The Decline and Rise of Democracy: A Global History from Antiquity to Today

23 February 2022
No image

Book Review
David Stasavage, The Decline and Rise of Democracy: A Global History from Antiquity to Today. Princeton, New Jersey: Princeton University Press, 2020.

The author innovatively combines political science, economic and anthropological perspectives to understand why some places are democratic, and others are not. He defines two types: early and modern democracy. The former occurs in weakly governed states with small-scale settlements, dispersed populations, and exit options for unhappy citizens. These jurisdictions are "weak" because the regime has a low tax collection rate, often because it's difficult to determine how much tax to collect. Leaders make deals with citizens to consult with them and get help in raising taxes in return.

On the other hand, autocracy thrives when citizens don't have an exit option: think Egypt with citizens living along the Nile surrounded by desert. It is also more likely to occur in large, dense jurisdictions where agricultural productivity is easy to determine, helping regimes determine the appropriate tax rate. Leaders appoint and build up a bureaucracy to support the work of the government. The poster child of autocracy from the get-go is China. A large, dense population growing crops easy to store at predictable productivity levels provided ideal conditions for autocrats and bureaucracy. Most Middle Eastern countries started as early democracies. Then the rapid conquests following the birth of Islam favored autocracy because of the increasing size of the empire, and technical advances in writing, math, and accounting allowing autocrats to collect taxes without the need for democratic consultation.

Modern democracy first appeared in the USA, building on hundreds of years of innovation in Britain, including the end of mandates, the notion of representation, and the expansion of those entitled to vote. A key challenge for modern democracy is that participation is widespread but shallow, leading to citizen distrust of government in many settings. Countries with early democracy are more likely to adopt modern democracy.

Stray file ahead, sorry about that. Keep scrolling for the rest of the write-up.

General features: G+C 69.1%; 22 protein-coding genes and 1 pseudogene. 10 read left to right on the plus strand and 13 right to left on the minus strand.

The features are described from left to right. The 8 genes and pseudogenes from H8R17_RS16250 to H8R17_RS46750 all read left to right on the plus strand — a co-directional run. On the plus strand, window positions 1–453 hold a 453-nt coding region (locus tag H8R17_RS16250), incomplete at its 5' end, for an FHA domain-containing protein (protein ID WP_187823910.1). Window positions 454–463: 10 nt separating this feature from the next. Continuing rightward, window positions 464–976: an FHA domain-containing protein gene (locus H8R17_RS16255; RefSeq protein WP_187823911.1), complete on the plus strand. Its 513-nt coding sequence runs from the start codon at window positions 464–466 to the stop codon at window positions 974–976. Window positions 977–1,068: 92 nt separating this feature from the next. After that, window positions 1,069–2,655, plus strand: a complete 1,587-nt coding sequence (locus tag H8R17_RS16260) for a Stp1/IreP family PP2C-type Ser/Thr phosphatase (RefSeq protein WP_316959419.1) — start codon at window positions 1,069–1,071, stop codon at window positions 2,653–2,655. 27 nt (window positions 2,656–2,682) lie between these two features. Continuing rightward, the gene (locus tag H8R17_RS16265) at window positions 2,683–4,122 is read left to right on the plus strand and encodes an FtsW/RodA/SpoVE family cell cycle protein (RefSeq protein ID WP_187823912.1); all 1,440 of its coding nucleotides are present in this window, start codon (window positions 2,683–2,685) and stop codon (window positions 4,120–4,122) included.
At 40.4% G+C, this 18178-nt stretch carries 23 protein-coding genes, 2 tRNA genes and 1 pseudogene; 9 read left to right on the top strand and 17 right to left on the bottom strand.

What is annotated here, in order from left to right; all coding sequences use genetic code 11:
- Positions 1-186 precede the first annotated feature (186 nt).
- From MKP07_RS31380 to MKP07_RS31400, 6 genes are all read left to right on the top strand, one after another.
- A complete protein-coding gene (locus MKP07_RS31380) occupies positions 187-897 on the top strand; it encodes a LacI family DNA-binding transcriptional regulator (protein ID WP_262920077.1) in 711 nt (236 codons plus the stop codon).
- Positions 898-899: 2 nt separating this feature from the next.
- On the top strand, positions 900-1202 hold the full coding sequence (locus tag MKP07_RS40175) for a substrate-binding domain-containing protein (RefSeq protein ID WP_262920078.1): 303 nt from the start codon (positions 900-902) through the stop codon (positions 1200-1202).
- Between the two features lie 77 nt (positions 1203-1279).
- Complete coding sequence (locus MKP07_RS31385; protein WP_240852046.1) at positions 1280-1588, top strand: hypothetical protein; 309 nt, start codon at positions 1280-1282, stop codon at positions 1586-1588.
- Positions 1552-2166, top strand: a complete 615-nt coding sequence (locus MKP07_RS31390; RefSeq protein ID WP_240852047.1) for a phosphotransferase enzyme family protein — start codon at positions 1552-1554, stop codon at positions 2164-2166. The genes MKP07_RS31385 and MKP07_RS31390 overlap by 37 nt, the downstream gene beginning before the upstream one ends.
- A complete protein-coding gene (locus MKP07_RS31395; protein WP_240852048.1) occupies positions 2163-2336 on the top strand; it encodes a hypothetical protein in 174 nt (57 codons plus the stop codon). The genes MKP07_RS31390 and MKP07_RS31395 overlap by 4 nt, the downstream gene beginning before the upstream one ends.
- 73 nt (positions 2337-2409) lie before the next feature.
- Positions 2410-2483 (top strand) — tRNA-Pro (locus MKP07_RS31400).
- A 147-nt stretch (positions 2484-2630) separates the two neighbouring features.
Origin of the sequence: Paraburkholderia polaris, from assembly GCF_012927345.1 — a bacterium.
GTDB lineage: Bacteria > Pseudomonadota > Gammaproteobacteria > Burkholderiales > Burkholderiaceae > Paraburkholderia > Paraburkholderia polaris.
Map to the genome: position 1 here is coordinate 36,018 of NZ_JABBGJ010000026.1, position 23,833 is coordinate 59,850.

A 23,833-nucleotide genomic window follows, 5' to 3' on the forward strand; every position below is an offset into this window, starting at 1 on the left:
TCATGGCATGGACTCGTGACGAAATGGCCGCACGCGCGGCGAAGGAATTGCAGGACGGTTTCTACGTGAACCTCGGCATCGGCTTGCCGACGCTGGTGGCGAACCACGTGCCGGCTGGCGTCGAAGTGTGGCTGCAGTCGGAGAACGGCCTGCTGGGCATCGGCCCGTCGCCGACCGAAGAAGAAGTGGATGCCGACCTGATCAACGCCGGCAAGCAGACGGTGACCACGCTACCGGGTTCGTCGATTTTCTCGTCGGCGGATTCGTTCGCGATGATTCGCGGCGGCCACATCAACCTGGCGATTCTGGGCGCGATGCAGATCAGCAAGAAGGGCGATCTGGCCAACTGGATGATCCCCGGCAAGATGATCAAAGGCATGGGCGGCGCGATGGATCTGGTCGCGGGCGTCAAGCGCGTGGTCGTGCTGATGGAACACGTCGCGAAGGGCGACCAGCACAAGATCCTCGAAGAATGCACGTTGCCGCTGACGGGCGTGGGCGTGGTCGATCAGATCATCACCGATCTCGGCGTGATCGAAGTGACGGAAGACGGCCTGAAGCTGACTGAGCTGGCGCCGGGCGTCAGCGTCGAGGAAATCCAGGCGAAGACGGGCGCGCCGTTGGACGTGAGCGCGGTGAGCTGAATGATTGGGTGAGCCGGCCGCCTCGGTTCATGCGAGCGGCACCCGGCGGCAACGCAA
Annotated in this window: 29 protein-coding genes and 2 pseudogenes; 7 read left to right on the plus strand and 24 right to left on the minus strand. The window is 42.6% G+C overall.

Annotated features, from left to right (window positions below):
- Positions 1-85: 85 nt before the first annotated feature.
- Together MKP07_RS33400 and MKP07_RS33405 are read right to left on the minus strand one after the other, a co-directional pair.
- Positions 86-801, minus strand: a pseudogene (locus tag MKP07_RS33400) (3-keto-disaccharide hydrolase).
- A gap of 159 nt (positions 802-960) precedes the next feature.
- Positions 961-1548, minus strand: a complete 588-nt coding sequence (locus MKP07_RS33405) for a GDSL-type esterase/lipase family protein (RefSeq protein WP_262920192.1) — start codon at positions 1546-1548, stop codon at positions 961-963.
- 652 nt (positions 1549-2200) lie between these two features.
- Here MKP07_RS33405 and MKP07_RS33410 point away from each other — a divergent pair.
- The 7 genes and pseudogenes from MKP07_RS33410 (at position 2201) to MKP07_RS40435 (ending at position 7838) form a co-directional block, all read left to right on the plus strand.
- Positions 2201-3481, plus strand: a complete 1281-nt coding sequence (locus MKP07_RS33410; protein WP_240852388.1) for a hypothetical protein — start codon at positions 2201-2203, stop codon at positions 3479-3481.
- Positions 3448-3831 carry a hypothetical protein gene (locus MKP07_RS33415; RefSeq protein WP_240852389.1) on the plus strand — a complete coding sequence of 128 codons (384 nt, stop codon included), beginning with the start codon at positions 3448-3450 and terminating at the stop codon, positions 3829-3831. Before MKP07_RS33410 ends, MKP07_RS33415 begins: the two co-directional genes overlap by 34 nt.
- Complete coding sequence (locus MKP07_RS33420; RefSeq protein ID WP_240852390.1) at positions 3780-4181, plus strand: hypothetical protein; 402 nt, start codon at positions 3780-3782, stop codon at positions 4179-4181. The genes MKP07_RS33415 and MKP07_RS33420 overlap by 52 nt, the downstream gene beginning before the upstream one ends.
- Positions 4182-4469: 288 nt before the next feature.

This hugely ambitious story inevitably leaves things out for future analysis. For example, the author finds that democratic values emerged independently in many parts of the world, as they are part of human nature. Other scholars have found that core democratic values move from one region and culture to another, even when the source is less technologically advanced than the receiver. For example, native American notions of liberty and mutual aid reported by European explorers and missionaries were critical to the emergence of these ideas in Europe's "enlightenment" (Graeber and Wengrow, 2021).

China's autocratic history is a crucial feature of the argument: because of this history and the conditions favoring it today, China remains autocratic. But why is Taiwan democratic? And why do so many in Hong Kong want to be democratic?

Most rich countries are democratic. Does that mean democracy is best for economic development? No, it's an accident of history that wealth grew fastest in Europe and its offshoots, which tended to be democratic. Of course, autocracies can also get rich, though we haven't seen many cases where autocracies have broken through the middle-income trap: only Singapore and Hong Kong so far, a point not discussed by Stasavage.

Then there's the question: Should aid agencies support democratic governance in developing countries, and if so, how should they do it? Stasavage rightly points out that governance improvements depend mainly on the work of local citizens. He also correctly points out that having low incomes isn't necessarily a barrier to democracy: France adopted modern democracy in the 19th century when its per capita income was the same as Senegal's or Tanzania's today. Yet aid programs often strengthen bureaucracies and tax collection in client countries, including autocracies. Is this preventing the emergence of democracy, even in fertile ground places because they were a site for early democracy? Governance advisors in aid agencies should read this work carefully.


Graber, D. & Wengrow, D. (2021). The Dawn of Everything: A New History of Humanity. New York: Farrar, Straus, and Giroux.


A previous version of this review was published in International Public Management Review 21(2).

Clay Wescott, President, International Public Management Network and member of International Advisory Board at Centre for Governance Studies (CGS)